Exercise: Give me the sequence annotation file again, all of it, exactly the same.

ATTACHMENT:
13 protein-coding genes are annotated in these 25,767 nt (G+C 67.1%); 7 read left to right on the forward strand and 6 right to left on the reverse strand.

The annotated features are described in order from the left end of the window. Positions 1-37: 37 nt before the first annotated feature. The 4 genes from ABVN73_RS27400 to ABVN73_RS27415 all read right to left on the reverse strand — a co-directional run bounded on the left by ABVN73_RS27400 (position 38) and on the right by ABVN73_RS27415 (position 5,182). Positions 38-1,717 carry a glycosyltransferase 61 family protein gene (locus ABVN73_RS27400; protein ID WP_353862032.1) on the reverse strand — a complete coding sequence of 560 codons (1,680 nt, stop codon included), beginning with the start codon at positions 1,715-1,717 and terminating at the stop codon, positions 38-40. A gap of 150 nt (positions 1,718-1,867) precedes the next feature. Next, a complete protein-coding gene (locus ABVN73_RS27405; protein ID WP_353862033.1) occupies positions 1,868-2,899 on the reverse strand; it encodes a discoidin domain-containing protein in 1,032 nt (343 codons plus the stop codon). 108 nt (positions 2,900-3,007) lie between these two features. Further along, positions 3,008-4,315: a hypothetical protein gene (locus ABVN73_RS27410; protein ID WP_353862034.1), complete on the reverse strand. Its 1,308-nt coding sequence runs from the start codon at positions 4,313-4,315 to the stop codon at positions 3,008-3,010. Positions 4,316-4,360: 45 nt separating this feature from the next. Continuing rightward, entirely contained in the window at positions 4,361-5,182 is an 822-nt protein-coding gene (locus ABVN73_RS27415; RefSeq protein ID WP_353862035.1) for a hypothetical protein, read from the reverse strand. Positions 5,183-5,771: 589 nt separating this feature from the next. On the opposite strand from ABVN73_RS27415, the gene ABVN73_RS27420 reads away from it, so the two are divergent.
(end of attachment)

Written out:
13 protein-coding genes are annotated in these 25,767 nt (G+C 67.1%); 7 read left to right on the forward strand and 6 right to left on the reverse strand.

The annotated features are described in order from the left end of the window. Positions 1-37: 37 nt before the first annotated feature. The 4 genes from ABVN73_RS27400 to ABVN73_RS27415 all read right to left on the reverse strand — a co-directional run bounded on the left by ABVN73_RS27400 (position 38) and on the right by ABVN73_RS27415 (position 5,182). Positions 38-1,717 carry a glycosyltransferase 61 family protein gene (locus ABVN73_RS27400; protein ID WP_353862032.1) on the reverse strand — a complete coding sequence of 560 codons (1,680 nt, stop codon included), beginning with the start codon at positions 1,715-1,717 and terminating at the stop codon, positions 38-40. A gap of 150 nt (positions 1,718-1,867) precedes the next feature. Next, a complete protein-coding gene (locus ABVN73_RS27405; protein ID WP_353862033.1) occupies positions 1,868-2,899 on the reverse strand; it encodes a discoidin domain-containing protein in 1,032 nt (343 codons plus the stop codon). 108 nt (positions 2,900-3,007) lie between these two features. Further along, positions 3,008-4,315: a hypothetical protein gene (locus ABVN73_RS27410; protein ID WP_353862034.1), complete on the reverse strand. Its 1,308-nt coding sequence runs from the start codon at positions 4,313-4,315 to the stop codon at positions 3,008-3,010. Positions 4,316-4,360: 45 nt separating this feature from the next. Continuing rightward, entirely contained in the window at positions 4,361-5,182 is an 822-nt protein-coding gene (locus ABVN73_RS27415; RefSeq protein ID WP_353862035.1) for a hypothetical protein, read from the reverse strand. Positions 5,183-5,771: 589 nt separating this feature from the next. On the opposite strand from ABVN73_RS27415, the gene ABVN73_RS27420 reads away from it, so the two are divergent.